Finally David Kay of Fretwell-Downing Informatics looked at their experiences of implementing a general architecture in multiple domains. The most important lesson learnt is that metadata is king! The idea of ‘repurposing’ information to serve different needs was introduced. There is an overall ‘big picture’ that needs to be addressed, but while a number of programmes and bodies are taking this forward (e.g. eLib Phase 3, WC3, IMS) individual services must ‘think global, act local’, since the issues are too broad for any single group to resolve.
Session 2, Information landscapes: the accommodation of knowledge, was chaired by Bruce Royan of SCRAN. Peter Lyman of the University of California Berkeley pointed out that landscapes may devolve into wildernesses, and vice versa. The distinguishing feature of a landscape, is its sense of place; the challenge is to create this in libraries, by harnessing both technical and social architectures. We should abandon the concept of user, in favour of learner; the focus should be on fostering ‘communities of learners’, since the creation of knowledge happens within groups, and not via individuals.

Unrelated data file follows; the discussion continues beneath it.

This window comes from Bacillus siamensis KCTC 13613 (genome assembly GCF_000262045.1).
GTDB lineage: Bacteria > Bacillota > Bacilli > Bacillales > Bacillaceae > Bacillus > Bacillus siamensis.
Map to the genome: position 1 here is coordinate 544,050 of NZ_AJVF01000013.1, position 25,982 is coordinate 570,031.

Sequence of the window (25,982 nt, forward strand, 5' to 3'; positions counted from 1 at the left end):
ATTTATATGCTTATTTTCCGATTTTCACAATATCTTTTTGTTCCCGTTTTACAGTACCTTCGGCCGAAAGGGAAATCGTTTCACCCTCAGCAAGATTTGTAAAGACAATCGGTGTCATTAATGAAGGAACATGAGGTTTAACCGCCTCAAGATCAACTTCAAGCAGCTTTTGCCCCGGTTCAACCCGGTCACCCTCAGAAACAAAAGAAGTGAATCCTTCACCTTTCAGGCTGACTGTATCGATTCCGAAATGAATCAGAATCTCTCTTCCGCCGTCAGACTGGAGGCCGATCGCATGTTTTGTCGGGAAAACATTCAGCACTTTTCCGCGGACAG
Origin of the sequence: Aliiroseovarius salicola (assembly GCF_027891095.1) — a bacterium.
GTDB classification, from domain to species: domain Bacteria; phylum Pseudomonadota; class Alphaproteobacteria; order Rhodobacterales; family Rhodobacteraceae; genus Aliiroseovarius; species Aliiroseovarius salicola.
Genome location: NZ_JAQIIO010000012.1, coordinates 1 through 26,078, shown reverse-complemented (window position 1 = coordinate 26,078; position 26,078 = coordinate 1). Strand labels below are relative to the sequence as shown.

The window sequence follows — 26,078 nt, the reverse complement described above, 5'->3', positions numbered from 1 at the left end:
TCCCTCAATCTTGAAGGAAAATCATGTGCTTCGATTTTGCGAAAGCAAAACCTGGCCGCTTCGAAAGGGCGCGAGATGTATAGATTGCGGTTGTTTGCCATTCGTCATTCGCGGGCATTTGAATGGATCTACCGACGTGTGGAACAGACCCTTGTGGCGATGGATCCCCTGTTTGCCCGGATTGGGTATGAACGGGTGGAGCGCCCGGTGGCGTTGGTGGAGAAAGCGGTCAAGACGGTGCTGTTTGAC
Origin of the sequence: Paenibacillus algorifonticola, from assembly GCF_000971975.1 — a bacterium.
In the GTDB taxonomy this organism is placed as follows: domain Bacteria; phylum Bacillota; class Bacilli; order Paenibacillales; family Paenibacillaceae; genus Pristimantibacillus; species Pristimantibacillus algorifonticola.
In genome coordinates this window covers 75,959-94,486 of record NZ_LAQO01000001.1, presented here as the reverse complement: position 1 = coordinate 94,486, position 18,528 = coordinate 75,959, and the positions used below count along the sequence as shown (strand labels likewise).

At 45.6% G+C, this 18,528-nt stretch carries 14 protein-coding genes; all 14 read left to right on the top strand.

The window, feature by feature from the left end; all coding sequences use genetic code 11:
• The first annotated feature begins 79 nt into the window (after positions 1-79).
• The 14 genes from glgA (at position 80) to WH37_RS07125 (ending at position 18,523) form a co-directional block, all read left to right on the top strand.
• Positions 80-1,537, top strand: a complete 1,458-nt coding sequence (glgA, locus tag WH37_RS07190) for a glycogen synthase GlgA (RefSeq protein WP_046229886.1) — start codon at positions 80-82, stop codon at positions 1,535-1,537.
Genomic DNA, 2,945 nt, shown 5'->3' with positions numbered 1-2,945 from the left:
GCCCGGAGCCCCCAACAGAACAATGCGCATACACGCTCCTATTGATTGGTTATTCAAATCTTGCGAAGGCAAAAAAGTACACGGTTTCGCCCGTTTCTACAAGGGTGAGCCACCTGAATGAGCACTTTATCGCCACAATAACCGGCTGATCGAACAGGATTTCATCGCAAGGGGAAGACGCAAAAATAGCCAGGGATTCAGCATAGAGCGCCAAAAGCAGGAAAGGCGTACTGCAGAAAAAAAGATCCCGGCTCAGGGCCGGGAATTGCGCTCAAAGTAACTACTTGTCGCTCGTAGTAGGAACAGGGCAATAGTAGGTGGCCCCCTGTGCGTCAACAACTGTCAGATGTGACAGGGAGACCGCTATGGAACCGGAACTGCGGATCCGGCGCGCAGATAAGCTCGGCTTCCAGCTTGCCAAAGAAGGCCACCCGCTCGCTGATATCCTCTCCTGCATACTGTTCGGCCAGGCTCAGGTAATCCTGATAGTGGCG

Hilary Hammond from Norfolk County Council discussed regional and cross-sectoral cooperation, in the context of non-traditional entry to HE, and the resulting increased demand for learning resources. Partnership is seen as vital for building the required information landscape and involves public, HE and FE libraries, as well as archives and other information repositories.
Ray Lester of the Natural History Museum looked at the question of who is in command. A variety of network architectures exist, since there is no-one directing strategic development, either within communities, or amongst funders. It was argued that ‘leaving well alone’ is not advisable – the panoply of access and management issues will not solve themselves: a commander is needed.
The final landscapes paper was presented by Cris Woolston of the University of Hull, using film clips to illustrate the challenges to be addressed in creating learning environments. He maintained that if emerging networked ‘places’ are to support rich learning experiences, then they must be designed, organised and managed in ways that make users comfortable. HE currently only addresses reflective learning styles and not active.
Session 3, Information and the public sphere: an informed citizen, chaired by Chris Batt, the Director of Leisure Services for Croydon, moved the debate into the public library sector.